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Details of Grant 

EPSRC Reference: EP/N017684/1
Title: Development of solidification techniques with minimised water content for safe storage of secondary radioactive aqueous wastes in Fukushima
Principal Investigator: Kinoshita, Dr H
Other Investigators:
Hyatt, Professor N Corkhill, Dr C Provis, Professor JL
Researcher Co-Investigators:
Project Partners:
Department: Materials Science and Engineering
Organisation: University of Sheffield
Scheme: Standard Research - NR1
Starts: 30 November 2015 Ends: 30 June 2018 Value (£): 311,313
EPSRC Research Topic Classifications:
Energy - Nuclear
EPSRC Industrial Sector Classifications:
Related Grants:
Panel History:
Panel DatePanel NameOutcome
08 Oct 2015 UK Japan Civil Nuclear Energy continuation meeting Announced
24 Sep 2015 UK Japan Civil Nuclear Energy phase 2 Announced
Summary on Grant Application Form
The processing of contaminated water from the TEPCO Fukushima Daiichi Nuclear Power Plant (NPP) results in a large amount of secondary aqueous wastes. They are highly radioactively contaminated, and those produced at the early stage of the processing also contain significant amounts of sea salt. Due to the significant radioactivity and water content, hydrogen gas is generated from these wastes, and their long-term storage faces the potential risk of not only leakage, but also explosion and fire. For the safe storage of these wastes, they must urgently be converted into a form that has a reduced risk of leakage as well as a minimised fire risk due to hydrogen gas generation. Thus, the proposed project aims to develop a solidification technique with minimised water content for the safe storage of secondary aqueous radioactive wastes from the Fukushima Daiichi NPP.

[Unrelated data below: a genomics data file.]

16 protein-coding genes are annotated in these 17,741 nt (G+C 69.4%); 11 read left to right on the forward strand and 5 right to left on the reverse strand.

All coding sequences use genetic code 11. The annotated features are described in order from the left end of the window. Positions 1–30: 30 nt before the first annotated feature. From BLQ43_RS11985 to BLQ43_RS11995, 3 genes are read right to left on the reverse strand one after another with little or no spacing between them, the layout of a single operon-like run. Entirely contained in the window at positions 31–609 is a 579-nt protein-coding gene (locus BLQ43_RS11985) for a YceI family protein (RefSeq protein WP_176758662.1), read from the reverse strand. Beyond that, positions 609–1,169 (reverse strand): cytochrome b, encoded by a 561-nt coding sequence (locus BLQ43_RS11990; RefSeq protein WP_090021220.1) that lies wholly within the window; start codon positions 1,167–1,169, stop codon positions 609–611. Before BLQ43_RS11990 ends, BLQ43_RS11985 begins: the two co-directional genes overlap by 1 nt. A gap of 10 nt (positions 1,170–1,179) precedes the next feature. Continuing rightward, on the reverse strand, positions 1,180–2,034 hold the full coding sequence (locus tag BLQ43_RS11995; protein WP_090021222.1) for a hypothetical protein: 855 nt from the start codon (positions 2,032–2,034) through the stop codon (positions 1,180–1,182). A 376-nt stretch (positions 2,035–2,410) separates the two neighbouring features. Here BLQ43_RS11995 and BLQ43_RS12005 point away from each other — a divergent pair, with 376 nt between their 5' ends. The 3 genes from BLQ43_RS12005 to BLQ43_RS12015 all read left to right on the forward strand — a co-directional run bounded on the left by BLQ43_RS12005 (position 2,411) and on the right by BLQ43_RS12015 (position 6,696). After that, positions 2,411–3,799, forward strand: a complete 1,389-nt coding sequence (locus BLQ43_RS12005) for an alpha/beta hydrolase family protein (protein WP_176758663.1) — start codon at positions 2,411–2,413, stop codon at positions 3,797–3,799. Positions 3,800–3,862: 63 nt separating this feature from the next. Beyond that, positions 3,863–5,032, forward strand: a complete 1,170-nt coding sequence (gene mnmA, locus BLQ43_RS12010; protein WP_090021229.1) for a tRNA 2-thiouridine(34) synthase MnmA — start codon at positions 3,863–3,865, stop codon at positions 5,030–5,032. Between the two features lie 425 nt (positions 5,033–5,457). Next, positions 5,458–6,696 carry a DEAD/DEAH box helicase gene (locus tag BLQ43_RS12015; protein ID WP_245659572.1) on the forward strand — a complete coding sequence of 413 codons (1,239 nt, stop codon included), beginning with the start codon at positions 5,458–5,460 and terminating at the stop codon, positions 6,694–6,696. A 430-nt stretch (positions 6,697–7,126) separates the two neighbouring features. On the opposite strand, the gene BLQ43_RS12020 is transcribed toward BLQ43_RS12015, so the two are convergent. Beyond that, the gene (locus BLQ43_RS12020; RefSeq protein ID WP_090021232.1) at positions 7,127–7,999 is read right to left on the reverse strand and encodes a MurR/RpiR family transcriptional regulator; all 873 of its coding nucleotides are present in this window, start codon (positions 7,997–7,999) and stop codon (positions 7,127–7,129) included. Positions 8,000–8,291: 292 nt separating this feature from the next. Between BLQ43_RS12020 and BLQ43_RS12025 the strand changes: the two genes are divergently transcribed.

The project has strong bilateral UK and Japan links, incorporating expertise from both universities and the Japanese Atomic Energy Agency. The joint research will focus on the immobilisation of secondary aqueous wastes, which are problematic since they incorporate a large number of compounds (e.g. 90Sr, Mg(OH)2, NaCl), making their chemistry complex. We will develop a novel solidification technique, through heat-treatment, based on magnesium phosphate and calcium phosphate cement chemistry that will result in a safe, passive wasteform. This wasteform will be fully characterised and its irradiation stability and long-term aqueous stability will be determined, to develop an understanding of its behaviour under further interim storage or final geological disposal conditions. The success of the project will lead to improved public and government confidence in the decommissioning and waste management practises at the Fukushima Daiichi NPP, in addition to supporting UK nuclear waste decommissioning strategies.

Key Findings
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Further Information:  
Organisation Website: http://www.shef.ac.uk